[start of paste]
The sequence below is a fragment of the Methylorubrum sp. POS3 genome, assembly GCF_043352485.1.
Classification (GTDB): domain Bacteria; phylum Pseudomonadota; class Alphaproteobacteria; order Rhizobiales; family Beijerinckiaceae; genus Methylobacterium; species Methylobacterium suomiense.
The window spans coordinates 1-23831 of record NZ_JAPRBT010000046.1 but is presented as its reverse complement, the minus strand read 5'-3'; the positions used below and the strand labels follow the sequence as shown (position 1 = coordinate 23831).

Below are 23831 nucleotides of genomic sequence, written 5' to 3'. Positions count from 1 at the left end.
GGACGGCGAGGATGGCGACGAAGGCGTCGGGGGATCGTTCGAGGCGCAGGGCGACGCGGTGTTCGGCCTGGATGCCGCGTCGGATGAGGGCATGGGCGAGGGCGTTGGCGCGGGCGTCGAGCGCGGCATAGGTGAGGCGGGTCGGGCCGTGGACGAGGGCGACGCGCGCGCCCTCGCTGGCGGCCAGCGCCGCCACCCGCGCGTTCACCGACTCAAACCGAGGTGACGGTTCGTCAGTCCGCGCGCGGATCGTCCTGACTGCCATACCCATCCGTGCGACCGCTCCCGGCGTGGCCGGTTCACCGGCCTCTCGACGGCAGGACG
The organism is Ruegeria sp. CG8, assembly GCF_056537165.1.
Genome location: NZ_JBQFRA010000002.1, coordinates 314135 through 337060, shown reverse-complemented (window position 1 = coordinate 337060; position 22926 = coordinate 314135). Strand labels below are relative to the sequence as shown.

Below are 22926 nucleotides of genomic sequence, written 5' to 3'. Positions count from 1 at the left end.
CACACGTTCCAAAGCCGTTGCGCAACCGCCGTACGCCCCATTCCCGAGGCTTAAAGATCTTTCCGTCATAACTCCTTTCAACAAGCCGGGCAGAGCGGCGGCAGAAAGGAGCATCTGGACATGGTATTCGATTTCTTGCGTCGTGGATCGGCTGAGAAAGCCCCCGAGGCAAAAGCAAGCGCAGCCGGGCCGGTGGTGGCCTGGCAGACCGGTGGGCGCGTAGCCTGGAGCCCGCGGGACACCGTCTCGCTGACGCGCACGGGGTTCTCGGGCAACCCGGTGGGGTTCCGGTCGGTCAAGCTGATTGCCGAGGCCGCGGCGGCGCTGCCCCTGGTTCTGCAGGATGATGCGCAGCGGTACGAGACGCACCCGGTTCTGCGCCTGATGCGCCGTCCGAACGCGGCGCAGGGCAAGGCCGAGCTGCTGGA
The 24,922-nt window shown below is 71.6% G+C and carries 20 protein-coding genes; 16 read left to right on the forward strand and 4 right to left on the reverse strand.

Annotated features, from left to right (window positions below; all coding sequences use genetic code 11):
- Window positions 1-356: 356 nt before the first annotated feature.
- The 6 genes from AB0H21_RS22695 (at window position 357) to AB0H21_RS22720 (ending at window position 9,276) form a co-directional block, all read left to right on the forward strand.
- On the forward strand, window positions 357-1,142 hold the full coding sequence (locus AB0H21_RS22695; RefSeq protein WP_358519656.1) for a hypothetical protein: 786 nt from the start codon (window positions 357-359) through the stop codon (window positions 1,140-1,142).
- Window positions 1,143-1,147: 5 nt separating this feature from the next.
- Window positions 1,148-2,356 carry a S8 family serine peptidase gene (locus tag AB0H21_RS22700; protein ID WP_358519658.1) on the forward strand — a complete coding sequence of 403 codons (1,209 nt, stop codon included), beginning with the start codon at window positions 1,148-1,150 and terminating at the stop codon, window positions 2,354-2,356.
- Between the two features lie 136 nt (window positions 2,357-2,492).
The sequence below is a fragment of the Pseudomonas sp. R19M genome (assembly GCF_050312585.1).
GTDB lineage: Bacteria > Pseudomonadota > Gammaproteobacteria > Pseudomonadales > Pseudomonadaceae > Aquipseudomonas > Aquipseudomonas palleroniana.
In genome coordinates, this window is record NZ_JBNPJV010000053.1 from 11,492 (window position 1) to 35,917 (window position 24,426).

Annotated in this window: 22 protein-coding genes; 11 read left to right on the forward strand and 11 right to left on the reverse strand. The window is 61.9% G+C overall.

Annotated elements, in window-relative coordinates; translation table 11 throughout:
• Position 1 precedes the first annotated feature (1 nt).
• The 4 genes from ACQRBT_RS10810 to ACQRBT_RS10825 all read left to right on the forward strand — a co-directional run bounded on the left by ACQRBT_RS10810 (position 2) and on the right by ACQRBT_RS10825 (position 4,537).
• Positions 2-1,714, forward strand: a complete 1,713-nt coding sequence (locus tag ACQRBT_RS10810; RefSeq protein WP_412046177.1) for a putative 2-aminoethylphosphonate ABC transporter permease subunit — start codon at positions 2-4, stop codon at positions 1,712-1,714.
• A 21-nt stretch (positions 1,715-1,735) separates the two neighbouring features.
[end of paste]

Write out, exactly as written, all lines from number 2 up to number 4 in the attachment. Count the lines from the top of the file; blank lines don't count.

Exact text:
Classification (GTDB): domain Bacteria; phylum Pseudomonadota; class Alphaproteobacteria; order Rhizobiales; family Beijerinckiaceae; genus Methylobacterium; species Methylobacterium suomiense.
The window spans coordinates 1-23831 of record NZ_JAPRBT010000046.1 but is presented as its reverse complement, the minus strand read 5'-3'; the positions used below and the strand labels follow the sequence as shown (position 1 = coordinate 23831).

Below are 23831 nucleotides of genomic sequence, written 5' to 3'. Positions count from 1 at the left end.